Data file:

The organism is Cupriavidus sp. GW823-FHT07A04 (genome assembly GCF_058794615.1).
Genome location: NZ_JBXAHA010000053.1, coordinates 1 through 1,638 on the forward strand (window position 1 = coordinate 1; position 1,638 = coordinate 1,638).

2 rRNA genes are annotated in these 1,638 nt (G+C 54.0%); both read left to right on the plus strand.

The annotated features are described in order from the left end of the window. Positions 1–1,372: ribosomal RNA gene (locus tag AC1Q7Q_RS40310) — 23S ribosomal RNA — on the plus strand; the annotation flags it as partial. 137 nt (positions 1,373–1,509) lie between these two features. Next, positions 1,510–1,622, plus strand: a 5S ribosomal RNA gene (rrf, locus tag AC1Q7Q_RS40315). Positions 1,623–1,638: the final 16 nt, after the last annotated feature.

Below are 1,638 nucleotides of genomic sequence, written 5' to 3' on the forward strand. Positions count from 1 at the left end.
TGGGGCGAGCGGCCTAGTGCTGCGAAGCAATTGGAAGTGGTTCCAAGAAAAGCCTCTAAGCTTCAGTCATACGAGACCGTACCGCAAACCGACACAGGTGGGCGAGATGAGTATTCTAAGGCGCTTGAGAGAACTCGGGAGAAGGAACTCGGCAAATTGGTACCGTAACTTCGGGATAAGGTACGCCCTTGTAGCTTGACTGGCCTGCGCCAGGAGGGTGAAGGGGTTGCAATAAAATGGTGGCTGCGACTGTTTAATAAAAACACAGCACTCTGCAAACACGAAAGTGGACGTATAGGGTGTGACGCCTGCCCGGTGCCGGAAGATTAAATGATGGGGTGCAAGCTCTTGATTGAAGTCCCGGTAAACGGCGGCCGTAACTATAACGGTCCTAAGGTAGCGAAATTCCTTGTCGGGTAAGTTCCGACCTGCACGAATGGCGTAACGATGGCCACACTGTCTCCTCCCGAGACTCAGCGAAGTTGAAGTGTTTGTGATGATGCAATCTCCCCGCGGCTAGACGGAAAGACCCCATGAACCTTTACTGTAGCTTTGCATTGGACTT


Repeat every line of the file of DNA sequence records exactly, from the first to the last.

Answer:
The organism is Cupriavidus sp. GW823-FHT07A04 (genome assembly GCF_058794615.1).
Genome location: NZ_JBXAHA010000053.1, coordinates 1 through 1,638 on the forward strand (window position 1 = coordinate 1; position 1,638 = coordinate 1,638).

2 rRNA genes are annotated in these 1,638 nt (G+C 54.0%); both read left to right on the plus strand.

The annotated features are described in order from the left end of the window. Positions 1–1,372: ribosomal RNA gene (locus tag AC1Q7Q_RS40310) — 23S ribosomal RNA — on the plus strand; the annotation flags it as partial. 137 nt (positions 1,373–1,509) lie between these two features. Next, positions 1,510–1,622, plus strand: a 5S ribosomal RNA gene (rrf, locus tag AC1Q7Q_RS40315). Positions 1,623–1,638: the final 16 nt, after the last annotated feature.

Below are 1,638 nucleotides of genomic sequence, written 5' to 3' on the forward strand. Positions count from 1 at the left end.
TGGGGCGAGCGGCCTAGTGCTGCGAAGCAATTGGAAGTGGTTCCAAGAAAAGCCTCTAAGCTTCAGTCATACGAGACCGTACCGCAAACCGACACAGGTGGGCGAGATGAGTATTCTAAGGCGCTTGAGAGAACTCGGGAGAAGGAACTCGGCAAATTGGTACCGTAACTTCGGGATAAGGTACGCCCTTGTAGCTTGACTGGCCTGCGCCAGGAGGGTGAAGGGGTTGCAATAAAATGGTGGCTGCGACTGTTTAATAAAAACACAGCACTCTGCAAACACGAAAGTGGACGTATAGGGTGTGACGCCTGCCCGGTGCCGGAAGATTAAATGATGGGGTGCAAGCTCTTGATTGAAGTCCCGGTAAACGGCGGCCGTAACTATAACGGTCCTAAGGTAGCGAAATTCCTTGTCGGGTAAGTTCCGACCTGCACGAATGGCGTAACGATGGCCACACTGTCTCCTCCCGAGACTCAGCGAAGTTGAAGTGTTTGTGATGATGCAATCTCCCCGCGGCTAGACGGAAAGACCCCATGAACCTTTACTGTAGCTTTGCATTGGACTT